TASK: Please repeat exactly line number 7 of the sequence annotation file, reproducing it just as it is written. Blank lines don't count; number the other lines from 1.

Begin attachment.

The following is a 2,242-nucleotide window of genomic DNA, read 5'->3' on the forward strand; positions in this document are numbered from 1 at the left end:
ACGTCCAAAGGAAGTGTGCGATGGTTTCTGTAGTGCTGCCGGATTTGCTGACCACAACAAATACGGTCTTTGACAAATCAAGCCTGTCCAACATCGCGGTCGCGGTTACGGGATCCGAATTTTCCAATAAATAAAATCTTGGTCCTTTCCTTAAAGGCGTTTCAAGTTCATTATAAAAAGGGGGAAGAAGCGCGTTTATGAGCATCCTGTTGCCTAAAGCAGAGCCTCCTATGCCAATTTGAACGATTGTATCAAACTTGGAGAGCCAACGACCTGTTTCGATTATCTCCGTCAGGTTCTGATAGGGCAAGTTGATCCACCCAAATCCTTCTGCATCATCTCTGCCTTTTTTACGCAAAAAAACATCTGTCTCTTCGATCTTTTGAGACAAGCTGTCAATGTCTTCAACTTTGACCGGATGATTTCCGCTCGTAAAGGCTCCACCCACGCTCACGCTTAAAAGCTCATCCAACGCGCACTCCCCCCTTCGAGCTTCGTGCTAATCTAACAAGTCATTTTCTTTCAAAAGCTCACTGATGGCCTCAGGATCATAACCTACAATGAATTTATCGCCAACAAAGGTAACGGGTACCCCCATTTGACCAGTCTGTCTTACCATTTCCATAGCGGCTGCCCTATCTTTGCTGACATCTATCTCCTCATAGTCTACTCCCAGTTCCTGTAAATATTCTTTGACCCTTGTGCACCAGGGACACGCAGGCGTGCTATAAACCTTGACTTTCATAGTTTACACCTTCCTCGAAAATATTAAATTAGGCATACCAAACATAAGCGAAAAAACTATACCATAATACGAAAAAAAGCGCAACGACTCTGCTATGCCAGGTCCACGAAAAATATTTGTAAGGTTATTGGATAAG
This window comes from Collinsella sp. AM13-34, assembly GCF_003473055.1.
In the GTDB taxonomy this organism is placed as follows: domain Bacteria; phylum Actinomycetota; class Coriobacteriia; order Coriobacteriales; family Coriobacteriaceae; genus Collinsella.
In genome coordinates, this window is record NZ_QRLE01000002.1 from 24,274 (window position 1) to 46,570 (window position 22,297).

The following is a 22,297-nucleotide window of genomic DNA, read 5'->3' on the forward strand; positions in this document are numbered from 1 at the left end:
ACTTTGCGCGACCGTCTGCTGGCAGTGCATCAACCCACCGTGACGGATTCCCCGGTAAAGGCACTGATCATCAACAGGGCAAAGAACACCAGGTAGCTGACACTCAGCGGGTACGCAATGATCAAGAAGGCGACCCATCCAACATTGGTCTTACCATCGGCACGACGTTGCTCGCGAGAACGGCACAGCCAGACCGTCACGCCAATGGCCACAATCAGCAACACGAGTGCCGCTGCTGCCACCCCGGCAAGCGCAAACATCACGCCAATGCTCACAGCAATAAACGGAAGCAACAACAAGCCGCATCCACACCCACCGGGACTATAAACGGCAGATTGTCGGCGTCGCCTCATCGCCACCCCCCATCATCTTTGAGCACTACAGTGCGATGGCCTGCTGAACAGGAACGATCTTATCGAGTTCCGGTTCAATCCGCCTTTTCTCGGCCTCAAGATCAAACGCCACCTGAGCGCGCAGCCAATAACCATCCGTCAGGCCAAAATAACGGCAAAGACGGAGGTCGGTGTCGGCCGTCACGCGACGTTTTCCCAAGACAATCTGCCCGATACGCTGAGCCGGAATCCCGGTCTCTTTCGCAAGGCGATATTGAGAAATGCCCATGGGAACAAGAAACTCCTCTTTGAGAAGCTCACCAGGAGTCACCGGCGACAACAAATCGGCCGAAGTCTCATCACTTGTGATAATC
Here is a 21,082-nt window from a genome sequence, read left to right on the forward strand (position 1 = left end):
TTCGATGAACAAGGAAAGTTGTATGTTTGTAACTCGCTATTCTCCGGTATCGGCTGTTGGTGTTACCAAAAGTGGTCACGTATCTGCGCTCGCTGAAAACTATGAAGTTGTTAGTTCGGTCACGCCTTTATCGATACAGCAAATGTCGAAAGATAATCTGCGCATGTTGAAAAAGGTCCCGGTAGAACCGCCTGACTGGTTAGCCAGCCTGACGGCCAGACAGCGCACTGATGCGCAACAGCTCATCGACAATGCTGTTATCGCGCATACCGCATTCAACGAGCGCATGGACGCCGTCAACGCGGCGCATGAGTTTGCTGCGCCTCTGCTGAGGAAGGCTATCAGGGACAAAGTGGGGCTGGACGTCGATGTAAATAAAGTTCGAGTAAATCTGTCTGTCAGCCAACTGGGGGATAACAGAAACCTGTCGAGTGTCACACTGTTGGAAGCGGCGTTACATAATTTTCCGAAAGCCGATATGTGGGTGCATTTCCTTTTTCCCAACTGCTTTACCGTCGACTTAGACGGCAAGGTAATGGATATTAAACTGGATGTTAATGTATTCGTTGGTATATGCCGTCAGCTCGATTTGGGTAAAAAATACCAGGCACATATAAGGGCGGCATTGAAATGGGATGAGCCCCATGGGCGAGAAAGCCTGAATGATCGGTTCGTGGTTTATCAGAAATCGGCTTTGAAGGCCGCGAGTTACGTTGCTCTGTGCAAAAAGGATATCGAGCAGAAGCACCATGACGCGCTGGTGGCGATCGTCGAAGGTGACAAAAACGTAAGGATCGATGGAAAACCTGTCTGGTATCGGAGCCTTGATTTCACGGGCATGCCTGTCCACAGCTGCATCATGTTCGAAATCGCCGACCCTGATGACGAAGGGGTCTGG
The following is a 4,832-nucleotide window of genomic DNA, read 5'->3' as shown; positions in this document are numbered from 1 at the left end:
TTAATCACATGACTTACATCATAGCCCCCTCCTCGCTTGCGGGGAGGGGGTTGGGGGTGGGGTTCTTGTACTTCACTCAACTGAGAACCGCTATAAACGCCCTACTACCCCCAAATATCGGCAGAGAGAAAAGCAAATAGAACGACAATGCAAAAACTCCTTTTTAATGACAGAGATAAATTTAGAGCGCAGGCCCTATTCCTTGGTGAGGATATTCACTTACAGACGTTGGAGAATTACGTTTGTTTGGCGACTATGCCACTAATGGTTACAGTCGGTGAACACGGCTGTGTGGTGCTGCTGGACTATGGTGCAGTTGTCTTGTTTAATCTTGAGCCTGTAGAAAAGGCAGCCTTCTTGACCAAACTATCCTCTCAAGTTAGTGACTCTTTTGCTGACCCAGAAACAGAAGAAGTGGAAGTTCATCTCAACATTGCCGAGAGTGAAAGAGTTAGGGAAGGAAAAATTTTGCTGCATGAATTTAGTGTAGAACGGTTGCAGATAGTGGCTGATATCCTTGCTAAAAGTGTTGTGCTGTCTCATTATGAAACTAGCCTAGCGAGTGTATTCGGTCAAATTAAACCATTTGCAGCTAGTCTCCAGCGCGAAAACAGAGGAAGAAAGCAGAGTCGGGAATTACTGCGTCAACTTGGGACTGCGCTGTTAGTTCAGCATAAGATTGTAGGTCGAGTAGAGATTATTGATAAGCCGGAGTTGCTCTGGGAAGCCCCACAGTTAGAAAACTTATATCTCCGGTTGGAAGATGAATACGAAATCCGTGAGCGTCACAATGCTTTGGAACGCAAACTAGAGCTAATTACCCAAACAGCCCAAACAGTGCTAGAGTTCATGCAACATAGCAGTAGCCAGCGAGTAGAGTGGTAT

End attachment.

ACTTTGCGCGACCGTCTGCTGGCAGTGCATCAACCCACCGTGACGGATTCCCCGGTAAAGGCACTGATCATCAACAGGGCAAAGAACACCAGGTAGCTGACACTCAGCGGGTACGCAATGATCAAGAAGGCGACCCATCCAACATTGGTCTTACCATCGGCACGACGTTGCTCGCGAGAACGGCACAGCCAGACCGTCACGCCAATGGCCACAATCAGCAACACGAGTGCCGCTGCTGCCACCCCGGCAAGCGCAAACATCACGCCAATGCTCACAGCAATAAACGGAAGCAACAACAAGCCGCATCCACACCCACCGGGACTATAAACGGCAGATTGTCGGCGTCGCCTCATCGCCACCCCCCATCATCTTTGAGCACTACAGTGCGATGGCCTGCTGAACAGGAACGATCTTATCGAGTTCCGGTTCAATCCGCCTTTTCTCGGCCTCAAGATCAAACGCCACCTGAGCGCGCAGCCAATAACCATCCGTCAGGCCAAAATAACGGCAAAGACGGAGGTCGGTGTCGGCCGTCACGCGACGTTTTCCCAAGACAATCTGCCCGATACGCTGAGCCGGAATCCCGGTCTCTTTCGCAAGGCGATATTGAGAAATGCCCATGGGAACAAGAAACTCCTCTTTGAGAAGCTCACCAGGAGTCACCGGCGACAACAAATCGGCCGAAGTCTCATCACTTGTGATAATC